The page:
Overall, there was a great buzz about the conference, with lots of conversations and I think many walked away being inspired to change the world.

Success in 2015 starts with Agile Coach Camp Melbourne

twitter photoLike most of us, one of your goals for the new year may include growing as an Agile coach, making a difference in your life & career.  2015 presents an opportunity with Agile Coach Camp Melbourne. Agile Coach Camp is a practitioner-run unconference for peer-to-peer learning and exploration.

Do you have a technique or practice worth sharing with your peers? Or an idea you’d like to test out with some leaders in the community? Are you facing challenges and want to get some perspective from other practitioners, or hear how they do things? If you feel you would benefit from connecting with 50 like-minded peers to talk, draw, discuss and explore ideas, then this unconference is for you.

Bernd Schiffer and I are in the final stages of organising Agile Coach Camp for Melbourne 2015.  We have locked in a location, thanks to our venue Sponsor Nintex.  On March 21 you are invited to join some of the most engaged learners and practitioners who, like you, are passionate about their work, active in the field and willing to share what they’ve learned.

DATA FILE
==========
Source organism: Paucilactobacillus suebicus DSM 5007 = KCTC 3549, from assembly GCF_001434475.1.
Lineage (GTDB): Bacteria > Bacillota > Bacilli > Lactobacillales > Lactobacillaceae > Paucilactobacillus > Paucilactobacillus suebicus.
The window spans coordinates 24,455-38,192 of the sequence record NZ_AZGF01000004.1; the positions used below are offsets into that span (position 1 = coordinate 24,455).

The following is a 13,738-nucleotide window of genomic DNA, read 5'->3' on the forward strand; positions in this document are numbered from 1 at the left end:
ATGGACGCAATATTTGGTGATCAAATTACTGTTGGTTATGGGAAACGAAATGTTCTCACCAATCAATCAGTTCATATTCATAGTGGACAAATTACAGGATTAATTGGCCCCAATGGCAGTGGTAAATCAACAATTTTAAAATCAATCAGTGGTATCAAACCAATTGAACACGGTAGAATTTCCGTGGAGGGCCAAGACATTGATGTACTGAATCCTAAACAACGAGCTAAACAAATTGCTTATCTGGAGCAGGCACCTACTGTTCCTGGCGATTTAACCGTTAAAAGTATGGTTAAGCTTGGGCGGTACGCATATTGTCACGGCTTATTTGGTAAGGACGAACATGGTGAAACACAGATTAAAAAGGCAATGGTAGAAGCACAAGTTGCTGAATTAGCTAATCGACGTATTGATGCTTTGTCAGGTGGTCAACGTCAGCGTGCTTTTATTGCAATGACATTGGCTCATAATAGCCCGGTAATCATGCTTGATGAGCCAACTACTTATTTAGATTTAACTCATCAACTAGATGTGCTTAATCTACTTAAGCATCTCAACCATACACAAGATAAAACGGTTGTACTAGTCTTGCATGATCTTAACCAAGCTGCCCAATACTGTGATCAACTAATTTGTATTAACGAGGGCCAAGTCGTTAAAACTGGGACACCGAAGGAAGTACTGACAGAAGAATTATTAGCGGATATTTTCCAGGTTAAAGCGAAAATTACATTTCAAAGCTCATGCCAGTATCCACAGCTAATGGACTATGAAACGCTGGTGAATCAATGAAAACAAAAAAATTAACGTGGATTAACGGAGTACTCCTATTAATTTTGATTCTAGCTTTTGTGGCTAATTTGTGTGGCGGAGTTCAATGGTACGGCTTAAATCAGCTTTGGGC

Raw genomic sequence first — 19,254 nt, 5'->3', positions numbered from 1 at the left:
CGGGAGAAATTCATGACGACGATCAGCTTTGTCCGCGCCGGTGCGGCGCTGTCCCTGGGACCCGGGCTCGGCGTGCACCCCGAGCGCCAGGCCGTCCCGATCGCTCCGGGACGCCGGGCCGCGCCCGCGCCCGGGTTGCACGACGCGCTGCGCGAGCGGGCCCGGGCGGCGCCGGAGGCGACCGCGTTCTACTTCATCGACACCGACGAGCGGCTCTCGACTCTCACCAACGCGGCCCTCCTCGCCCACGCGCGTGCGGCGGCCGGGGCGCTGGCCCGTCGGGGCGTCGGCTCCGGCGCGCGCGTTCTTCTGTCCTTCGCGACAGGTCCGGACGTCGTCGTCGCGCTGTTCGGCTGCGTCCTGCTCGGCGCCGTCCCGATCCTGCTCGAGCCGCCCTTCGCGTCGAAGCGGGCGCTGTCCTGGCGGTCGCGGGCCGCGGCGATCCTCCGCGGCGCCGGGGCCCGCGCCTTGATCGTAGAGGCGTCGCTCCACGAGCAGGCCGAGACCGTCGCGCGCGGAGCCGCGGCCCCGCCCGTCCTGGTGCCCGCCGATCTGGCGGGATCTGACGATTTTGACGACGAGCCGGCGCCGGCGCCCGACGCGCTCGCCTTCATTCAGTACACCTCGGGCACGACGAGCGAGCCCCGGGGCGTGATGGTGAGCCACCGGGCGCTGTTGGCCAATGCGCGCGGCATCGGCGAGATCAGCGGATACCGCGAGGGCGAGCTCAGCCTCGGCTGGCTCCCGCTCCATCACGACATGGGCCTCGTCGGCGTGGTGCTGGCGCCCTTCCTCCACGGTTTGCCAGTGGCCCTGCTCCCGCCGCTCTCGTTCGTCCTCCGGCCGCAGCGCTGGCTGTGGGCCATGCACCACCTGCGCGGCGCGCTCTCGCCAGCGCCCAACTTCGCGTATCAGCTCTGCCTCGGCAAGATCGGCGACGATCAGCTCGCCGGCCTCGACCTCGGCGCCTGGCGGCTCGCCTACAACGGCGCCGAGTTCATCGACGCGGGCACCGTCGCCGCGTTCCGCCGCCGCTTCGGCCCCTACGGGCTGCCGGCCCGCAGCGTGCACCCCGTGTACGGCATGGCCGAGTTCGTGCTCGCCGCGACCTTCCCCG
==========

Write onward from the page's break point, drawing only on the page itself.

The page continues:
You don’t have to be an expert to propose a topic or ask a question at Agile Coach Camp. You are simply inviting people into a conversation with you – other people who are also passionate about your topic or question. These conversations can build knowledge, and often lead to future collaborations. Open Space is great for networking!

Tickets go on sale on Tuesday 10 March 9am at acc2015mel.eventbrite.com.au

For more information visit www.agilecoachcampaustralia.org

I am an Agile Plumber

I am an Agile Plumber – I eliminate waste, remove blockages and increase flow.

This week we had an agile workshop to establish some goals and create some epics for next quarter’s release for the agile change team at an organization I am coaching.

One of the items we covered in the workshop was to come up with a new team name for our agile change team as a result of some organization changes.  Some of the names included:

  • Agile Change Team (A.C.T.)
  • Agile Capability Delivery Centre (AC-DC)
  • The Enablers
  • Centre for Agile Practices

….and there were many more.

When we went to vote on a name, a clear winner was Agile Plumbers.  This name was quite humorous at first and we all got a good laugh, but the name is symbolic and there is some serious intent behind it.